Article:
Looking down the mine road to Honister
Grey Knotts above the quarry road
A stark warning
Grey Knotts and Brandreth
Spoil heaps litter the fell
Hindscarth high above the Honister Pass
Black Star looking towards Fleetwith Pike
It has a fine view down into the valley below and is the finishing point of the popular via feratta route that is run from the slate mine. I did it a few years ago at it's tremendous fun! Here's a photo of me within Bull Gill - you can also make out the wire bridge running across the top of the photo, not for the feint hearted
The depths of Bull Gill
The first confirmed records of slate mining in Honister appeared during the the early 1700s with Wordsworth making reference to slate quarrying in his diaries. Significant quarrying was undertaken until the early 1900s with a number of technological improvements making the Honister mines more profitable. After 1892, The Hause (where the current shop / museum is) became the centre of operations and was linked to the quarries by road, tramway, aerial ropeway and huge inclines inside the mountain.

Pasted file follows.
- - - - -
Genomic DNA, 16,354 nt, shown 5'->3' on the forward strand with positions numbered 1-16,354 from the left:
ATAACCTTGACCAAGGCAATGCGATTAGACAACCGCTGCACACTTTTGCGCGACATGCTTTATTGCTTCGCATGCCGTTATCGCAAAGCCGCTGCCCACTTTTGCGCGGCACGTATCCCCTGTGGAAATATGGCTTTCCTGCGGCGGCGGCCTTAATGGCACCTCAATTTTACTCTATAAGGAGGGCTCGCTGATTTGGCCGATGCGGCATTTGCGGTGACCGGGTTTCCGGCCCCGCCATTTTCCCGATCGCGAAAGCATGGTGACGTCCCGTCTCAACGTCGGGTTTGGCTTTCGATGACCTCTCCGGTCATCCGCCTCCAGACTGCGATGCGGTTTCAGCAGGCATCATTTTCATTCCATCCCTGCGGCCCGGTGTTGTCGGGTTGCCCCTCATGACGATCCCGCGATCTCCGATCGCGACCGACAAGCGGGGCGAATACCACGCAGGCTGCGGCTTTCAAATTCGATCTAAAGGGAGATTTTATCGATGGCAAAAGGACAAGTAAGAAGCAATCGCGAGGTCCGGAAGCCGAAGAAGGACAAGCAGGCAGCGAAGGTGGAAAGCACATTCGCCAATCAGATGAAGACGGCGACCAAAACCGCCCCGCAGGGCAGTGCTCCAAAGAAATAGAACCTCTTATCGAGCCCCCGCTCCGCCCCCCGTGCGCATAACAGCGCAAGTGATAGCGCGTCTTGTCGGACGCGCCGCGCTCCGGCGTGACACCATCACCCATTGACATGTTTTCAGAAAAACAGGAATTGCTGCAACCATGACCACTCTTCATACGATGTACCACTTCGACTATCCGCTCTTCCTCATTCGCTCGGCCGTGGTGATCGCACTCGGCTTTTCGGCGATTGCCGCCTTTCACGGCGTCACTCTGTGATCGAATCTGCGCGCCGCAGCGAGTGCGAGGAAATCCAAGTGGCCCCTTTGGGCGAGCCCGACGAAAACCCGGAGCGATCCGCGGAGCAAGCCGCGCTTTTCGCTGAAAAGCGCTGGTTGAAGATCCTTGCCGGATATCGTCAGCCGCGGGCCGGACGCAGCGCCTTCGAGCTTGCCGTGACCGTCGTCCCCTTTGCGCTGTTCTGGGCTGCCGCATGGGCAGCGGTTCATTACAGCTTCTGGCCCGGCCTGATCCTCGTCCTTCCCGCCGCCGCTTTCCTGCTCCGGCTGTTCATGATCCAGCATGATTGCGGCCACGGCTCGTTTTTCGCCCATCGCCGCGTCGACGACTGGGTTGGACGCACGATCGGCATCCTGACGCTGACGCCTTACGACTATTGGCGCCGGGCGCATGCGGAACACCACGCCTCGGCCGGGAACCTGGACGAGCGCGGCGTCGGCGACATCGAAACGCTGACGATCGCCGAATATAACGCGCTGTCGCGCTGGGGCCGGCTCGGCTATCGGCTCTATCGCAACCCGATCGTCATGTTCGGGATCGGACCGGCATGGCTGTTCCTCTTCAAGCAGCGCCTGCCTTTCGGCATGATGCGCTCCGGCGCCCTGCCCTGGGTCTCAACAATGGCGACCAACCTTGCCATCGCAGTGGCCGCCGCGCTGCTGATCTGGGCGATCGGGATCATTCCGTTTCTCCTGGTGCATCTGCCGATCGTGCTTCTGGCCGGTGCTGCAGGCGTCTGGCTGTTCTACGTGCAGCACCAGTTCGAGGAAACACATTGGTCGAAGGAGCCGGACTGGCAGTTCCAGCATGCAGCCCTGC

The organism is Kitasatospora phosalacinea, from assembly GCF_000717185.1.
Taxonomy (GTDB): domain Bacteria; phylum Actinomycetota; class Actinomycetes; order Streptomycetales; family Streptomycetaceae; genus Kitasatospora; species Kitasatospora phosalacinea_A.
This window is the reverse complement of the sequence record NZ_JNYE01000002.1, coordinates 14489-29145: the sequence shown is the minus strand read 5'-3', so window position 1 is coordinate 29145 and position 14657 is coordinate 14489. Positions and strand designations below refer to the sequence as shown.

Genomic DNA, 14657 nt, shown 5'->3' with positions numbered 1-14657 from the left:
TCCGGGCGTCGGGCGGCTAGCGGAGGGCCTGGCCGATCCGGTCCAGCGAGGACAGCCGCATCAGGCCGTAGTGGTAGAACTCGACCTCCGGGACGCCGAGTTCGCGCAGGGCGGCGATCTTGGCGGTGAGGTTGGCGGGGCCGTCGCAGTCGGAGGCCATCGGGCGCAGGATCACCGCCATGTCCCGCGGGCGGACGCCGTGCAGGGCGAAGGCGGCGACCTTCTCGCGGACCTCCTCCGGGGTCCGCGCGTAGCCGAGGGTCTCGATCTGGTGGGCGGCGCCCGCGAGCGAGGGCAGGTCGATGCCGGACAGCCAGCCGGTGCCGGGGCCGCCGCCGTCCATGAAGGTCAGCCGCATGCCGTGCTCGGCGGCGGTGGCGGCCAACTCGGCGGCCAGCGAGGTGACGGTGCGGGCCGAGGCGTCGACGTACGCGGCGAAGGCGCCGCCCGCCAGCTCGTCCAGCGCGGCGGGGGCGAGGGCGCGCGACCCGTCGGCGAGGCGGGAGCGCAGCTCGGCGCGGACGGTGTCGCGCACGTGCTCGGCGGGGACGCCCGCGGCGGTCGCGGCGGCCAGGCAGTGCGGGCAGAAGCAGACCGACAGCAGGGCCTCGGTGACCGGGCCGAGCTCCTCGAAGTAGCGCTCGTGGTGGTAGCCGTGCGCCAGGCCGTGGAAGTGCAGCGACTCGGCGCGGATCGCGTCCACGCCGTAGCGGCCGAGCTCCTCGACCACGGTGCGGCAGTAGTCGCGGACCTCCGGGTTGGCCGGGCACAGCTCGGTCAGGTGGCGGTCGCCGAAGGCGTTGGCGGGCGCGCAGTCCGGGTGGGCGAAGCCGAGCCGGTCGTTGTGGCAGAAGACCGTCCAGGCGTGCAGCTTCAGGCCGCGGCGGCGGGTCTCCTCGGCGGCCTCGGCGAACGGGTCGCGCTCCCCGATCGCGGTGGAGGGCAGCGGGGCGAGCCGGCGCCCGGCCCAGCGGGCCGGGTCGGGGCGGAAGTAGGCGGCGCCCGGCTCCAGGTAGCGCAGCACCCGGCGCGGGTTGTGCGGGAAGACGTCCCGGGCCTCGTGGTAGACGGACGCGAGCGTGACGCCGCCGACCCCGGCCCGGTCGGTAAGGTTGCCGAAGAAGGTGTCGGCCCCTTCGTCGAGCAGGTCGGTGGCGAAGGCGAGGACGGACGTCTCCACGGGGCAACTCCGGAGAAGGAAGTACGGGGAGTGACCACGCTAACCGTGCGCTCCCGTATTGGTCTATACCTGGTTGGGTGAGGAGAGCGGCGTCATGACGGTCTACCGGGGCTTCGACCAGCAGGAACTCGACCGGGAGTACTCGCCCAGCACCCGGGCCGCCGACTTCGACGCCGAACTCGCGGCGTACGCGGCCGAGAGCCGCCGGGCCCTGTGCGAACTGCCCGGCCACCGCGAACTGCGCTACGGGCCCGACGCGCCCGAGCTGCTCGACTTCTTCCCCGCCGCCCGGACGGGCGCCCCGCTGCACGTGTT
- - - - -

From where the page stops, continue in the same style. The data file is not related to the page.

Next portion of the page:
Remains of the old quarry on Fleetwith Pike
From Black Star it's a straight forward stroll up to Fleetwith Pike's summit, a superb vantage point at the end of Buttermere. The weather was on the moody side though the streams of low cloud were not bound the Fleetwith Pike which gave us a some of the views we'd been seeking all day.
Great Gable pokes out above Brandreth
The summit of Fleetwith Pike

Panorama from Fleetwith Pike; Brandreth, Great Gable and Hay Stacks
Cloudy skies over Buttermere
Once we'd had a wander around on the top we returned back to The Hause using more or less the same route we used to get up. We had managed to salvage a decent afternoon from what had begun as a terrible day, despite the optimistic forecast. I really like Fleetwith Pike, it's an interesting fell to investigate and one that I've been right up close to thanks to the Honister via ferratta. I'd recommend a visit next time you're around Buttermere; both the fell and the mines.